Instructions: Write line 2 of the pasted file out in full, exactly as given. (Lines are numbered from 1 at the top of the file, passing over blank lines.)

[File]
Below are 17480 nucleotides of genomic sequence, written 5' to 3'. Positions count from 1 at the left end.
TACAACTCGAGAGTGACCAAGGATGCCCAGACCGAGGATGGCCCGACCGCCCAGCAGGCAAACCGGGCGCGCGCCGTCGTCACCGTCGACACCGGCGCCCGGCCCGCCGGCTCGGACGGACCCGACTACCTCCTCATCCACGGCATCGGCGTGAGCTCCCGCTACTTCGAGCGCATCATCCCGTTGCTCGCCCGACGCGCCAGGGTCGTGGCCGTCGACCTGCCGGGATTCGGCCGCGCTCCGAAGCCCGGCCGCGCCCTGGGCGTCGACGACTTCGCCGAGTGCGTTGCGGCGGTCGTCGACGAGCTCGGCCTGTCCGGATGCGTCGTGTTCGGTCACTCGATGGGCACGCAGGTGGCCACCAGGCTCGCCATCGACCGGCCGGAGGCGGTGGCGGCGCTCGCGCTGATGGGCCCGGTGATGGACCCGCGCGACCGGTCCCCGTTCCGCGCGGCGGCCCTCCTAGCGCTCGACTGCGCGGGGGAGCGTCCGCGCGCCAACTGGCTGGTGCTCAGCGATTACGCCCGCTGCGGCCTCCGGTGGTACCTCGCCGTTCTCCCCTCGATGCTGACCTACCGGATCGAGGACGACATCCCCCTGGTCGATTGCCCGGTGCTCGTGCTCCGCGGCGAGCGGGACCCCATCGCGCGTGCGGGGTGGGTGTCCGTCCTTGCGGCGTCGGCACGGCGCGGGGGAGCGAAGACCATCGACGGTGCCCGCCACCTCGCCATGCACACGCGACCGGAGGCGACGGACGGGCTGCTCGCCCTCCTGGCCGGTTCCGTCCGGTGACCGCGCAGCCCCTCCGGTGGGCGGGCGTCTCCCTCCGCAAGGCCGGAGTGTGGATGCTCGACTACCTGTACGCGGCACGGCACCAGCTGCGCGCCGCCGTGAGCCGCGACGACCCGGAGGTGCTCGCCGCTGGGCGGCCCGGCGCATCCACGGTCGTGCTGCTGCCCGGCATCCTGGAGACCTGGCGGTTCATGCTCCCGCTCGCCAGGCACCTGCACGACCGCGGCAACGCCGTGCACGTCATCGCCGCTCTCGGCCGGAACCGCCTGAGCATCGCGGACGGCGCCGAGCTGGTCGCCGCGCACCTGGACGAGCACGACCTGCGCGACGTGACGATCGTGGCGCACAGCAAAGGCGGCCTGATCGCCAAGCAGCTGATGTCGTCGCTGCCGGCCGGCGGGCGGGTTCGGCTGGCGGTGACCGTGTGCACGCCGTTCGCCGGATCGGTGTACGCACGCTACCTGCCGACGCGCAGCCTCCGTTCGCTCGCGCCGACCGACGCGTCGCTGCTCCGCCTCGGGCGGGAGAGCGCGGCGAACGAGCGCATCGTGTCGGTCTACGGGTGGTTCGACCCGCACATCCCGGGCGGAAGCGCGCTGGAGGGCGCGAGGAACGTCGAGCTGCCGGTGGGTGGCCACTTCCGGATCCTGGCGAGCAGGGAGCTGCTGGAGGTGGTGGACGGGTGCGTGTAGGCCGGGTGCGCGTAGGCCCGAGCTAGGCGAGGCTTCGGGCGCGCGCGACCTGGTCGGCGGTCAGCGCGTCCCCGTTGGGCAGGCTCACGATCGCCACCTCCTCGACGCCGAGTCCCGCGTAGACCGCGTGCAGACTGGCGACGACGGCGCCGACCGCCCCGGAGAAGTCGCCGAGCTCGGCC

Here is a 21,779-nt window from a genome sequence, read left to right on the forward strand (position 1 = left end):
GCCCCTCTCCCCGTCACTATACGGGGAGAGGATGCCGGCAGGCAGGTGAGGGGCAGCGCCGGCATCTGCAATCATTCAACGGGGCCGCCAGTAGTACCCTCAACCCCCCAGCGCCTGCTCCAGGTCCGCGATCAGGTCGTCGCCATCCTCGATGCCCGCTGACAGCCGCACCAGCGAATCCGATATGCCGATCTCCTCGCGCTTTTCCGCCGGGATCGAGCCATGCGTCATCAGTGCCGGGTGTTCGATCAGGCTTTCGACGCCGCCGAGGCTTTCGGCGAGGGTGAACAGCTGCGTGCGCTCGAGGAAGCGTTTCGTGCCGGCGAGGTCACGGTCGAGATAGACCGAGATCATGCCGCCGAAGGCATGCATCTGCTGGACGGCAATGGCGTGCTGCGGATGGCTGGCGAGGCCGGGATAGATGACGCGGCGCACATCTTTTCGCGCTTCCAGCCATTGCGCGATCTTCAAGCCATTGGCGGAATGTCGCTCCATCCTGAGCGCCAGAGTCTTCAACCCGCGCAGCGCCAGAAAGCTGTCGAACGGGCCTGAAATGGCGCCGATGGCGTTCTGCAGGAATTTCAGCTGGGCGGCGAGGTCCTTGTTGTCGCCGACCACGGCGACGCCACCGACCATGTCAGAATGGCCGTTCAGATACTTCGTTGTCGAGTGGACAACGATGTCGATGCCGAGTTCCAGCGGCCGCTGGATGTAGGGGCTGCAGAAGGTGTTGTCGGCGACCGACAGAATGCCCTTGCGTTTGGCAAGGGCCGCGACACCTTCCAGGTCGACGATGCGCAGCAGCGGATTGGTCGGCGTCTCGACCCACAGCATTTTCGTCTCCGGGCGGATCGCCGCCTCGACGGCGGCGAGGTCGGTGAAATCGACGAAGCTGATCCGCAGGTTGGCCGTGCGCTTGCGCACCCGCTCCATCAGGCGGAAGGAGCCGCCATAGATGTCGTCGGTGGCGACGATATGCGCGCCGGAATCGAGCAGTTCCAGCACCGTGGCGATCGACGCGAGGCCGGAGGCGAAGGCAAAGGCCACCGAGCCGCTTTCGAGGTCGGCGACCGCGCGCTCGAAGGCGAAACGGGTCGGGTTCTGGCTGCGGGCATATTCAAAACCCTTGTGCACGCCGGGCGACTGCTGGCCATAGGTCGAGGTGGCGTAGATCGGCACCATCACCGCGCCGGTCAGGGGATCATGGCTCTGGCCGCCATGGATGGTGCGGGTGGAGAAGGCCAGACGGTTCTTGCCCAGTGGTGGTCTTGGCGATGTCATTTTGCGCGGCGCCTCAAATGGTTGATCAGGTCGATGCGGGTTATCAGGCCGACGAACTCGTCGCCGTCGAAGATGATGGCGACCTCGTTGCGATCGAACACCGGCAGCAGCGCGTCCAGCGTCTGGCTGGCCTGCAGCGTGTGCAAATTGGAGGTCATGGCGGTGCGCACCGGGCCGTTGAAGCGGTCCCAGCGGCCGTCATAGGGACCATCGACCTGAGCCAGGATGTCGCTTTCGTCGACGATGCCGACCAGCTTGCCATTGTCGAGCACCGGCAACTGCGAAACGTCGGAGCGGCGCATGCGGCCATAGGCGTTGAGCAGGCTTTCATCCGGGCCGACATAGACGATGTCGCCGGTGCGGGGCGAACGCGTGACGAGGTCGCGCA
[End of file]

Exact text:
TACAACTCGAGAGTGACCAAGGATGCCCAGACCGAGGATGGCCCGACCGCCCAGCAGGCAAACCGGGCGCGCGCCGTCGTCACCGTCGACACCGGCGCCCGGCCCGCCGGCTCGGACGGACCCGACTACCTCCTCATCCACGGCATCGGCGTGAGCTCCCGCTACTTCGAGCGCATCATCCCGTTGCTCGCCCGACGCGCCAGGGTCGTGGCCGTCGACCTGCCGGGATTCGGCCGCGCTCCGAAGCCCGGCCGCGCCCTGGGCGTCGACGACTTCGCCGAGTGCGTTGCGGCGGTCGTCGACGAGCTCGGCCTGTCCGGATGCGTCGTGTTCGGTCACTCGATGGGCACGCAGGTGGCCACCAGGCTCGCCATCGACCGGCCGGAGGCGGTGGCGGCGCTCGCGCTGATGGGCCCGGTGATGGACCCGCGCGACCGGTCCCCGTTCCGCGCGGCGGCCCTCCTAGCGCTCGACTGCGCGGGGGAGCGTCCGCGCGCCAACTGGCTGGTGCTCAGCGATTACGCCCGCTGCGGCCTCCGGTGGTACCTCGCCGTTCTCCCCTCGATGCTGACCTACCGGATCGAGGACGACATCCCCCTGGTCGATTGCCCGGTGCTCGTGCTCCGCGGCGAGCGGGACCCCATCGCGCGTGCGGGGTGGGTGTCCGTCCTTGCGGCGTCGGCACGGCGCGGGGGAGCGAAGACCATCGACGGTGCCCGCCACCTCGCCATGCACACGCGACCGGAGGCGACGGACGGGCTGCTCGCCCTCCTGGCCGGTTCCGTCCGGTGACCGCGCAGCCCCTCCGGTGGGCGGGCGTCTCCCTCCGCAAGGCCGGAGTGTGGATGCTCGACTACCTGTACGCGGCACGGCACCAGCTGCGCGCCGCCGTGAGCCGCGACGACCCGGAGGTGCTCGCCGCTGGGCGGCCCGGCGCATCCACGGTCGTGCTGCTGCCCGGCATCCTGGAGACCTGGCGGTTCATGCTCCCGCTCGCCAGGCACCTGCACGACCGCGGCAACGCCGTGCACGTCATCGCCGCTCTCGGCCGGAACCGCCTGAGCATCGCGGACGGCGCCGAGCTGGTCGCCGCGCACCTGGACGAGCACGACCTGCGCGACGTGACGATCGTGGCGCACAGCAAAGGCGGCCTGATCGCCAAGCAGCTGATGTCGTCGCTGCCGGCCGGCGGGCGGGTTCGGCTGGCGGTGACCGTGTGCACGCCGTTCGCCGGATCGGTGTACGCACGCTACCTGCCGACGCGCAGCCTCCGTTCGCTCGCGCCGACCGACGCGTCGCTGCTCCGCCTCGGGCGGGAGAGCGCGGCGAACGAGCGCATCGTGTCGGTCTACGGGTGGTTCGACCCGCACATCCCGGGCGGAAGCGCGCTGGAGGGCGCGAGGAACGTCGAGCTGCCGGTGGGTGGCCACTTCCGGATCCTGGCGAGCAGGGAGCTGCTGGAGGTGGTGGACGGGTGCGTGTAGGCCGGGTGCGCGTAGGCCCGAGCTAGGCGAGGCTTCGGGCGCGCGCGACCTGGTCGGCGGTCAGCGCGTCCCCGTTGGGCAGGCTCACGATCGCCACCTCCTCGACGCCGAGTCCCGCGTAGACCGCGTGCAGACTGGCGACGACGGCGCCGACCGCCCCGGAGAAGTCGCCGAGCTCGGCC